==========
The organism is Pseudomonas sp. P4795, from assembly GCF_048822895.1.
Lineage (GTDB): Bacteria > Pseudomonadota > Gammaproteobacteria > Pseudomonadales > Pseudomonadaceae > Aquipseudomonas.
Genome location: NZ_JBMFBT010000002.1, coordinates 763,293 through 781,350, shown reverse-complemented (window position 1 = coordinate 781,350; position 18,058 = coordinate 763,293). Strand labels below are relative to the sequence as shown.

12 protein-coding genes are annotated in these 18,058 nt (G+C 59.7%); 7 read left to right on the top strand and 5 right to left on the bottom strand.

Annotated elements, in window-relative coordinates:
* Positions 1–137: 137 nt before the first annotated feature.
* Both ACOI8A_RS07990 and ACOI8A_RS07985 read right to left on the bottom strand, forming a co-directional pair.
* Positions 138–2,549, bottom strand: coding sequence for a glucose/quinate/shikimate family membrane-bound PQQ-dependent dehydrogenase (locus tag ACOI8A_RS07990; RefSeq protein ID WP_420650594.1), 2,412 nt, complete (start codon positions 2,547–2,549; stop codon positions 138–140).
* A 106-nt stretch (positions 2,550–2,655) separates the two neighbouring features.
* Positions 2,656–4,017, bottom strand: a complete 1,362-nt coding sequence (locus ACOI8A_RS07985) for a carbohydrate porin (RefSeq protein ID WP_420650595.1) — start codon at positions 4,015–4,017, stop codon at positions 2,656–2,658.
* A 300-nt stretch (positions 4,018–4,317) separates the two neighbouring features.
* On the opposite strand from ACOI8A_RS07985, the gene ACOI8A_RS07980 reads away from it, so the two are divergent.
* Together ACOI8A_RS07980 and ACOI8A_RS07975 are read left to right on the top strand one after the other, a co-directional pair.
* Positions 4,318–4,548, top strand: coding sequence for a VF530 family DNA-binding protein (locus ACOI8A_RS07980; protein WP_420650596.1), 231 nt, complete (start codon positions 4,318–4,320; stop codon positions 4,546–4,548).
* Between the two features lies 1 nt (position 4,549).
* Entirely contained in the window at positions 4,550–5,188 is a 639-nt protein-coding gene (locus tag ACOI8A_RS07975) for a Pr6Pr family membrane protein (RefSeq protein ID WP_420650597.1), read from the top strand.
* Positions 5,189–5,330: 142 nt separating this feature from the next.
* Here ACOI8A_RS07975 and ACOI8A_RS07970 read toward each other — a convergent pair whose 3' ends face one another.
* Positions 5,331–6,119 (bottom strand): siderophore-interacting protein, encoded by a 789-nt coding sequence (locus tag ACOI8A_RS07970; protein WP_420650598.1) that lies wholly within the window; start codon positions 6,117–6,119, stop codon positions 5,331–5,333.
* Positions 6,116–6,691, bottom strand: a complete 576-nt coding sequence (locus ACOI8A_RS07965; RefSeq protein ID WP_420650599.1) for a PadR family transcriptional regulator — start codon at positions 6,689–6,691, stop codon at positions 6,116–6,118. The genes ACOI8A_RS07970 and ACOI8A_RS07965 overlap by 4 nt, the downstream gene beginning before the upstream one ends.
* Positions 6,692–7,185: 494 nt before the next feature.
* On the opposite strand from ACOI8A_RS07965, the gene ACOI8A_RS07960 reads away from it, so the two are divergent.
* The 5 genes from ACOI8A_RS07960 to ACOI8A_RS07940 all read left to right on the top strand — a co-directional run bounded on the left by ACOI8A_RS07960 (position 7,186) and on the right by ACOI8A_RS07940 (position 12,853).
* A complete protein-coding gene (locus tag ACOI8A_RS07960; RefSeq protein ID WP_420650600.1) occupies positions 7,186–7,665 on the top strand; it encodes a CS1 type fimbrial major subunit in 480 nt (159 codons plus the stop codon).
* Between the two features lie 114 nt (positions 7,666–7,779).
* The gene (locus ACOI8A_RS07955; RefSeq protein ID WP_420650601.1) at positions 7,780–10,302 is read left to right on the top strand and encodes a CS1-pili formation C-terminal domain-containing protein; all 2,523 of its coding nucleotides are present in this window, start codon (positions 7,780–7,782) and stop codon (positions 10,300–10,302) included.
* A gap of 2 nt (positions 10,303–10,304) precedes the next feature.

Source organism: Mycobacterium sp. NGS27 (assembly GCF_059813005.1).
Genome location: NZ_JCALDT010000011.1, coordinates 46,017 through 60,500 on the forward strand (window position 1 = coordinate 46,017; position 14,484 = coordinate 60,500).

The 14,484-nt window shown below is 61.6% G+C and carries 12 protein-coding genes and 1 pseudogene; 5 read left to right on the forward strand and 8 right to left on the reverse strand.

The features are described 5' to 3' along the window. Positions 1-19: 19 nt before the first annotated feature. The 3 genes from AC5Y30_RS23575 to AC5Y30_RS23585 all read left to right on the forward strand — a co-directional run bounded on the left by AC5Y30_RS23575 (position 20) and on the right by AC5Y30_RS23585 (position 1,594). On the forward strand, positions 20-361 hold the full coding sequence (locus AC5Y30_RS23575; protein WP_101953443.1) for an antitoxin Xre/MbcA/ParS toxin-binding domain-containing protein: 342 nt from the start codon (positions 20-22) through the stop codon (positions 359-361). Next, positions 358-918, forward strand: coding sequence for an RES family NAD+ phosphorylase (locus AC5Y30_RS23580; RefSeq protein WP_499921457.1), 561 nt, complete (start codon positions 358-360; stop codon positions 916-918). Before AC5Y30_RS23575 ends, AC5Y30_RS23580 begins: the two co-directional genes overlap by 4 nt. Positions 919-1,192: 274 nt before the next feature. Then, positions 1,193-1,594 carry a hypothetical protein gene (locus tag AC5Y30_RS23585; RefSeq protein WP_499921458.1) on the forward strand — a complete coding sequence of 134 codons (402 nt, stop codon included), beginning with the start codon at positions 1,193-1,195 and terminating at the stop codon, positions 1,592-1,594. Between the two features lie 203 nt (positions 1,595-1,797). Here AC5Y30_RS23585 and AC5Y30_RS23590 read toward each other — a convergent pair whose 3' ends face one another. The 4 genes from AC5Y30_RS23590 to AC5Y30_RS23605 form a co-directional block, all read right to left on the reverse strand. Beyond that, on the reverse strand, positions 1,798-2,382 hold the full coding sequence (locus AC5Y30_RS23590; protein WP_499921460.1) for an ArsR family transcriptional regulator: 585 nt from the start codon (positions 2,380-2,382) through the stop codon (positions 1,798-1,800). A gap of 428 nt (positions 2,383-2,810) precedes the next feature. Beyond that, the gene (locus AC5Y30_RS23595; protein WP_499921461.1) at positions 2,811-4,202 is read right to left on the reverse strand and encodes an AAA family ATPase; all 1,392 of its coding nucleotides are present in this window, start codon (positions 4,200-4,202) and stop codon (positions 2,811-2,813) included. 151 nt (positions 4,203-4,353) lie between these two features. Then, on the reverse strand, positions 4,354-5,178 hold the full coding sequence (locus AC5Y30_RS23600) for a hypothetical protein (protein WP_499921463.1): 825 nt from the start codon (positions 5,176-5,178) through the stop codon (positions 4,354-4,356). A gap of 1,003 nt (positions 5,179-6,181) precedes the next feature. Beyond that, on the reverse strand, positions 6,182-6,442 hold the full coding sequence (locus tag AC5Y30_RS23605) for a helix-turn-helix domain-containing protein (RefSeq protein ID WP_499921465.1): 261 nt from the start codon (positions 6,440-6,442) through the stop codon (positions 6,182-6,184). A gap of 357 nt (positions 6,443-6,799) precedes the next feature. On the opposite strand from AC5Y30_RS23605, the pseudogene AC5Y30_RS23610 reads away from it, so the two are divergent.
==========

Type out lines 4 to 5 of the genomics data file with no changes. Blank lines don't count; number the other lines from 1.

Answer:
12 protein-coding genes are annotated in these 18,058 nt (G+C 59.7%); 7 read left to right on the top strand and 5 right to left on the bottom strand.

Annotated elements, in window-relative coordinates: